JesusIsJustAlrightWithMe said...

"What kind of retarded system uses a 95-point scale. That is seriously one of the dumbest things I've ever heard. No wonder law schools are so screwed up."

The Univeristy of Wisconsin Law School does. Or did. They changed it a year or two after I left. I know, it made no sense. Employers would see that you had like an 86 average and think you're a "B" student, but that was really like being an "A-" student.

ALP said...

Ann: Thank you for this post; the article and comments are of great interest to me at this point in life. I am returning to school this fall, at age 49, for bachelor's degree #2 (landscape architecture). Although I expect my program will be very different from law school - there is some really interesting, thought provoking stuff here.

I considered law school at one point in my life. Thankfully, I took the practical step of obtaining a paralegal certificate, and worked for ten years as a paralegal - the idea being that I should observe lawyers in action for some time before signing onto the whole LSAT, law school, bar exam process. I quickly realized a career in law was not for me. How did I determine this? In the entire time I worked as a paralegal, never, not once, did I ever look a the the attorney I was working with and say to myself: "I would rather be in YOUR place."

jimbino said...

Wrong. Students who spend their time on the Blackberry are those who realize that law school is nothing more than a prerequisite to taking the bar.

They are the students who would go directly from college to the practice of law if it weren't for the stupidity of having to sit still for 3 years listening to the law school babble.

Skyler said...

I'm with Jimbino.

If you have a family practice waiting for you, or you intend to start your own business, then getting the highest grades is a waste of energy.

Ann Althouse said...

"When I had class with Erlanger or Kidwell or Church or McCauley..."

Very weird not to be able to spell your own professor's name. You hide behind a pseudonym, so who's to say who you are?

And that "non-visual" learner whine is exceeding lame. If diagrams on the blackboard don't help you the way they help others, why wouldn't you just ignore them and go on the words alone?

JesusIsJustAlrightWithMe said...

Sorry, "Macaulay." Is that right? I guess I was just typing without proofreading. I honestly didn't mean my comment as a knock on you by any means. And certainly didn't mean it as a whine. I just had a hard time following you sometimes. Are you saying you don't think that people learn in different ways? Didn't you have professors that were tough to follow, even if you recognized that they were very very smart? I read what you write here regularly and follow your points just fine as written.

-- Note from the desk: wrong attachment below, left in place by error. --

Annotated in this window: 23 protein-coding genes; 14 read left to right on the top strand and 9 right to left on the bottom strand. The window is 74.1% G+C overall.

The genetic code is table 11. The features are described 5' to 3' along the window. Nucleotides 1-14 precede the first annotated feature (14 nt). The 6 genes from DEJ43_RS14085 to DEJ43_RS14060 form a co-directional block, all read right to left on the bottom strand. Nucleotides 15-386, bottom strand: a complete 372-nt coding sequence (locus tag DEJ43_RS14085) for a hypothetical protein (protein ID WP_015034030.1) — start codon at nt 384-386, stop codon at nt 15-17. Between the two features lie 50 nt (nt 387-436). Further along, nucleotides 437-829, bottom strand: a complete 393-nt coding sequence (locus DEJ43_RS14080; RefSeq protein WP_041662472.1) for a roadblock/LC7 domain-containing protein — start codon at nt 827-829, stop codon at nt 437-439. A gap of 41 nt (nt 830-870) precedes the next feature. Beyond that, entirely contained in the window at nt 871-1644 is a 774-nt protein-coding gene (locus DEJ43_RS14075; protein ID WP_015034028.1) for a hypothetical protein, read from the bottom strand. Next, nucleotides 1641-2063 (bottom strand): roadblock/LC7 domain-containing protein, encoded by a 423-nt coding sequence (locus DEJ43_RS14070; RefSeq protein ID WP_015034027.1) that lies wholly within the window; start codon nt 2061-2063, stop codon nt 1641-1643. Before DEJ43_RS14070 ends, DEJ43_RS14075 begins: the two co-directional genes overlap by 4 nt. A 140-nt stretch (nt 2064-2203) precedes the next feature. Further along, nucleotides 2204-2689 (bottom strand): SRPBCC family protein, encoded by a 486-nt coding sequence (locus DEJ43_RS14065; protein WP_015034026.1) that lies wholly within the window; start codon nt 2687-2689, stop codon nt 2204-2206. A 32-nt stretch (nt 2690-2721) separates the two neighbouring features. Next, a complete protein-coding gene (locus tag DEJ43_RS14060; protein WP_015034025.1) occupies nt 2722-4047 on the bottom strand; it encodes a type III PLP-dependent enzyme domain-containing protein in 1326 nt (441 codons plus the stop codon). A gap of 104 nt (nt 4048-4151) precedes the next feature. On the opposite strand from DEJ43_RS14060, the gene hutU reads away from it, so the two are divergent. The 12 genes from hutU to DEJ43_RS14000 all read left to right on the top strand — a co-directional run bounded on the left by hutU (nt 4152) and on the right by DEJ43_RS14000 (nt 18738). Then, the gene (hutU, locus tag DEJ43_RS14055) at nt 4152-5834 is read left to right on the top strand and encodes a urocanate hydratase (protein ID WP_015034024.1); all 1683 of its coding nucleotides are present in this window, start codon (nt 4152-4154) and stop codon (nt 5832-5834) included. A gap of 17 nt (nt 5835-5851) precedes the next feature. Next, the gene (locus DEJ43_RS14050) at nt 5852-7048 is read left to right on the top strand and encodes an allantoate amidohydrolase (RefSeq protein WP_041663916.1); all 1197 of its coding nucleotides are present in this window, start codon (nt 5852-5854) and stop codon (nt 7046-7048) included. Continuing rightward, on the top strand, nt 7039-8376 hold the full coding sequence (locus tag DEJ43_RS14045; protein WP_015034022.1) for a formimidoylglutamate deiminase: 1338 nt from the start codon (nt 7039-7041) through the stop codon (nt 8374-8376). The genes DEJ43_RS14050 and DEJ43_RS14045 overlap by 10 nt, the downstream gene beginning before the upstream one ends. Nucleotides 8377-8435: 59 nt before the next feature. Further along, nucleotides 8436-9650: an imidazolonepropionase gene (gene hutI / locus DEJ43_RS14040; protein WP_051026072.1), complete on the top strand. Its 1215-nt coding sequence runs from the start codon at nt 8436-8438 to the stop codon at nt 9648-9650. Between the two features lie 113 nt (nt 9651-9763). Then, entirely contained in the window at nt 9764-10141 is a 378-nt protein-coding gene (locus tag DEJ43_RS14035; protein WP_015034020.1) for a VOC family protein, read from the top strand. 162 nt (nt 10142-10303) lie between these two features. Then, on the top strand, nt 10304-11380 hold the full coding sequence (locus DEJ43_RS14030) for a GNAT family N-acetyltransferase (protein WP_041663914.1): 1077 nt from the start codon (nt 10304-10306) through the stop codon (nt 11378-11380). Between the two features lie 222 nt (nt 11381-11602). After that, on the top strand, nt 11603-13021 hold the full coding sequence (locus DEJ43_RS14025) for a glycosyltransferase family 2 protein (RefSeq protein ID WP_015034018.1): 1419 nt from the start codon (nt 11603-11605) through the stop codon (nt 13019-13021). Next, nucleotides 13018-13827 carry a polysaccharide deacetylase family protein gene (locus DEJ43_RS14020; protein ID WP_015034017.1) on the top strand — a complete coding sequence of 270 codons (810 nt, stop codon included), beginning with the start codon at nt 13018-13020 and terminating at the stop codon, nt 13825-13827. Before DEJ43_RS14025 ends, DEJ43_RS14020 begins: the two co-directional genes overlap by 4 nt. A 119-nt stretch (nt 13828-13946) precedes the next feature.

Also, I don't understand why you'd knock somebody for using a pseudonym in this sort of forum. It's not that I'm ashamed of my ideas or what I'm saying. I'm certainly not trying to push buttons. But people can be scrutinized by employers and things like that these days for what they say on the internet. Plus I just like the Doobie Brothers. If you want to know who I am you could email me and I'd tell you. I doubt you'd remember me though.

Kirstin said...

I graduated from law school before people brought laptops to class. I can't imagine a student reading the newspaper during a lecture (at least not in the first few rows), and going on Facebook is like that, except it's more inconspicuous. Most of my professors counted class participation in the final grade, so students usually cared about attendance.

Justin said...

I'm currently a 2L at a midwestern law school, and must be one of about 5 students who does not use a laptop in class. Having internet access during class would only serve as a needless distraction, so I stick with pen and paper. As for my peers, most aren't checking facebook or any other website during class. There are, however, several students who do nothing but.